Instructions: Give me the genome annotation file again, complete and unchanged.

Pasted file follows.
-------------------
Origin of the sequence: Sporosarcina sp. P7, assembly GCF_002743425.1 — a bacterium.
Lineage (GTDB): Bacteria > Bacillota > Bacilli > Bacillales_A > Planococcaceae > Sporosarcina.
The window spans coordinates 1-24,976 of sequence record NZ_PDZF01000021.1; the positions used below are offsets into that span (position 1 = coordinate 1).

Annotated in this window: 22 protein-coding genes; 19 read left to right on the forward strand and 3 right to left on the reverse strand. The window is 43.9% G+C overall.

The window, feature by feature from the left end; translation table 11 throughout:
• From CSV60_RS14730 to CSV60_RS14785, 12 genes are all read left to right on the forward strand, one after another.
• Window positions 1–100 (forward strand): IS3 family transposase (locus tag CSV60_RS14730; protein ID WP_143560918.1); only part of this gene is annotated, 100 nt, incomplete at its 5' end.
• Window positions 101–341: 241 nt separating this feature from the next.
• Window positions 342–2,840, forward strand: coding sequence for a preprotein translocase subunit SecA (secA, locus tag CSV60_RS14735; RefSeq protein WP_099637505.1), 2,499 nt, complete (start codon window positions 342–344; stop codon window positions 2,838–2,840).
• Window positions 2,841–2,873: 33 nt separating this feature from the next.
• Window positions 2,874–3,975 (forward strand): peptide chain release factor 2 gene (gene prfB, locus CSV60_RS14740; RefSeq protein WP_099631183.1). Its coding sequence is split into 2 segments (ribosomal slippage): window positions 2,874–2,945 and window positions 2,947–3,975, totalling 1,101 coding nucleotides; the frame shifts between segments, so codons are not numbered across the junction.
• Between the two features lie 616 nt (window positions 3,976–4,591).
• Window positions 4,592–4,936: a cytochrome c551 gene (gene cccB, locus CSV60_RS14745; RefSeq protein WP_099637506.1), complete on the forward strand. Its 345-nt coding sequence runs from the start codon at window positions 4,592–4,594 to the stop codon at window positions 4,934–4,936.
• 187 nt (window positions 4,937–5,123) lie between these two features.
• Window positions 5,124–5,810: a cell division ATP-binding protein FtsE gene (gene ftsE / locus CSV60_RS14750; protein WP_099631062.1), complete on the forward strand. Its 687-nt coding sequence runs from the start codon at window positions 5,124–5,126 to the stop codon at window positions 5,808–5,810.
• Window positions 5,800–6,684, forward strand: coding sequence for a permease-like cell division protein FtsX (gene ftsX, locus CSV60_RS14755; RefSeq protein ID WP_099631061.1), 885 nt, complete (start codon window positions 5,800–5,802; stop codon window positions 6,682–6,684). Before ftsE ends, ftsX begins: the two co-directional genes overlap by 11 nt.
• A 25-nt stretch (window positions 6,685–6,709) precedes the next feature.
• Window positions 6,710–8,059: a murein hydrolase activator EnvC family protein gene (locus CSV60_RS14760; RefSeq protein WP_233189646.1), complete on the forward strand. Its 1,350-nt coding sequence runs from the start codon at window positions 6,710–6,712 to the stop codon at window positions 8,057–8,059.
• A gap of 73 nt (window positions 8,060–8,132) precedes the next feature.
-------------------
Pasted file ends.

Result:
Origin of the sequence: Sporosarcina sp. P7, assembly GCF_002743425.1 — a bacterium.
Lineage (GTDB): Bacteria > Bacillota > Bacilli > Bacillales_A > Planococcaceae > Sporosarcina.
The window spans coordinates 1-24,976 of sequence record NZ_PDZF01000021.1; the positions used below are offsets into that span (position 1 = coordinate 1).

Annotated in this window: 22 protein-coding genes; 19 read left to right on the forward strand and 3 right to left on the reverse strand. The window is 43.9% G+C overall.

The window, feature by feature from the left end; translation table 11 throughout:
• From CSV60_RS14730 to CSV60_RS14785, 12 genes are all read left to right on the forward strand, one after another.
• Window positions 1–100 (forward strand): IS3 family transposase (locus tag CSV60_RS14730; protein ID WP_143560918.1); only part of this gene is annotated, 100 nt, incomplete at its 5' end.
• Window positions 101–341: 241 nt separating this feature from the next.
• Window positions 342–2,840, forward strand: coding sequence for a preprotein translocase subunit SecA (secA, locus tag CSV60_RS14735; RefSeq protein WP_099637505.1), 2,499 nt, complete (start codon window positions 342–344; stop codon window positions 2,838–2,840).
• Window positions 2,841–2,873: 33 nt separating this feature from the next.
• Window positions 2,874–3,975 (forward strand): peptide chain release factor 2 gene (gene prfB, locus CSV60_RS14740; RefSeq protein WP_099631183.1). Its coding sequence is split into 2 segments (ribosomal slippage): window positions 2,874–2,945 and window positions 2,947–3,975, totalling 1,101 coding nucleotides; the frame shifts between segments, so codons are not numbered across the junction.
• Between the two features lie 616 nt (window positions 3,976–4,591).
• Window positions 4,592–4,936: a cytochrome c551 gene (gene cccB, locus CSV60_RS14745; RefSeq protein WP_099637506.1), complete on the forward strand. Its 345-nt coding sequence runs from the start codon at window positions 4,592–4,594 to the stop codon at window positions 4,934–4,936.
• 187 nt (window positions 4,937–5,123) lie between these two features.
• Window positions 5,124–5,810: a cell division ATP-binding protein FtsE gene (gene ftsE / locus CSV60_RS14750; protein WP_099631062.1), complete on the forward strand. Its 687-nt coding sequence runs from the start codon at window positions 5,124–5,126 to the stop codon at window positions 5,808–5,810.
• Window positions 5,800–6,684, forward strand: coding sequence for a permease-like cell division protein FtsX (gene ftsX, locus CSV60_RS14755; RefSeq protein ID WP_099631061.1), 885 nt, complete (start codon window positions 5,800–5,802; stop codon window positions 6,682–6,684). Before ftsE ends, ftsX begins: the two co-directional genes overlap by 11 nt.
• A 25-nt stretch (window positions 6,685–6,709) precedes the next feature.
• Window positions 6,710–8,059: a murein hydrolase activator EnvC family protein gene (locus CSV60_RS14760; RefSeq protein WP_233189646.1), complete on the forward strand. Its 1,350-nt coding sequence runs from the start codon at window positions 6,710–6,712 to the stop codon at window positions 8,057–8,059.
• A gap of 73 nt (window positions 8,060–8,132) precedes the next feature.